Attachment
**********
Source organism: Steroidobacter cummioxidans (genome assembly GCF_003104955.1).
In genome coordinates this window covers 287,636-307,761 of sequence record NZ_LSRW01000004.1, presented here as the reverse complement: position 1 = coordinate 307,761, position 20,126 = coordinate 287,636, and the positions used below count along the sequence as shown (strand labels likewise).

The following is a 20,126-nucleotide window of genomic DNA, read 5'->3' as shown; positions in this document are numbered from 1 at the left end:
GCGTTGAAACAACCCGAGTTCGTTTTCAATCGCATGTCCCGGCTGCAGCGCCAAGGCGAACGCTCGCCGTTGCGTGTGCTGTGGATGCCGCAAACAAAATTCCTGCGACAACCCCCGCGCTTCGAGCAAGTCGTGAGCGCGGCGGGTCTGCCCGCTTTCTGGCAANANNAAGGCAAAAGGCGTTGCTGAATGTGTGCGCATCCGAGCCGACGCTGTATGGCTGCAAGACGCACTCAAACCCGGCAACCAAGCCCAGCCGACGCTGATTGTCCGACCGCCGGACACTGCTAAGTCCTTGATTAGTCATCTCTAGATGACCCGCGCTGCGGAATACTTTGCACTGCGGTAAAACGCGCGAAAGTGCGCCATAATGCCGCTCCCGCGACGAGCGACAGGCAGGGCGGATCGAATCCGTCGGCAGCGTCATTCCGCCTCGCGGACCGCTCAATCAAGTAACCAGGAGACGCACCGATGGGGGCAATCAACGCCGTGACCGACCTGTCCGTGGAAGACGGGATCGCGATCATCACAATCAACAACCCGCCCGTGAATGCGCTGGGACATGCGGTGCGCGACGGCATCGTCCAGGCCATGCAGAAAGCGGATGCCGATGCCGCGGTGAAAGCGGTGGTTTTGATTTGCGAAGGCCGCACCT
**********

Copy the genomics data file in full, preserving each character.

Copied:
Source organism: Steroidobacter cummioxidans (genome assembly GCF_003104955.1).
In genome coordinates this window covers 287,636-307,761 of sequence record NZ_LSRW01000004.1, presented here as the reverse complement: position 1 = coordinate 307,761, position 20,126 = coordinate 287,636, and the positions used below count along the sequence as shown (strand labels likewise).

The following is a 20,126-nucleotide window of genomic DNA, read 5'->3' as shown; positions in this document are numbered from 1 at the left end:
GCGTTGAAACAACCCGAGTTCGTTTTCAATCGCATGTCCCGGCTGCAGCGCCAAGGCGAACGCTCGCCGTTGCGTGTGCTGTGGATGCCGCAAACAAAATTCCTGCGACAACCCCCGCGCTTCGAGCAAGTCGTGAGCGCGGCGGGTCTGCCCGCTTTCTGGCAANANNAAGGCAAAAGGCGTTGCTGAATGTGTGCGCATCCGAGCCGACGCTGTATGGCTGCAAGACGCACTCAAACCCGGCAACCAAGCCCAGCCGACGCTGATTGTCCGACCGCCGGACACTGCTAAGTCCTTGATTAGTCATCTCTAGATGACCCGCGCTGCGGAATACTTTGCACTGCGGTAAAACGCGCGAAAGTGCGCCATAATGCCGCTCCCGCGACGAGCGACAGGCAGGGCGGATCGAATCCGTCGGCAGCGTCATTCCGCCTCGCGGACCGCTCAATCAAGTAACCAGGAGACGCACCGATGGGGGCAATCAACGCCGTGACCGACCTGTCCGTGGAAGACGGGATCGCGATCATCACAATCAACAACCCGCCCGTGAATGCGCTGGGACATGCGGTGCGCGACGGCATCGTCCAGGCCATGCAGAAAGCGGATGCCGATGCCGCGGTGAAAGCGGTGGTTTTGATTTGCGAAGGCCGCACCT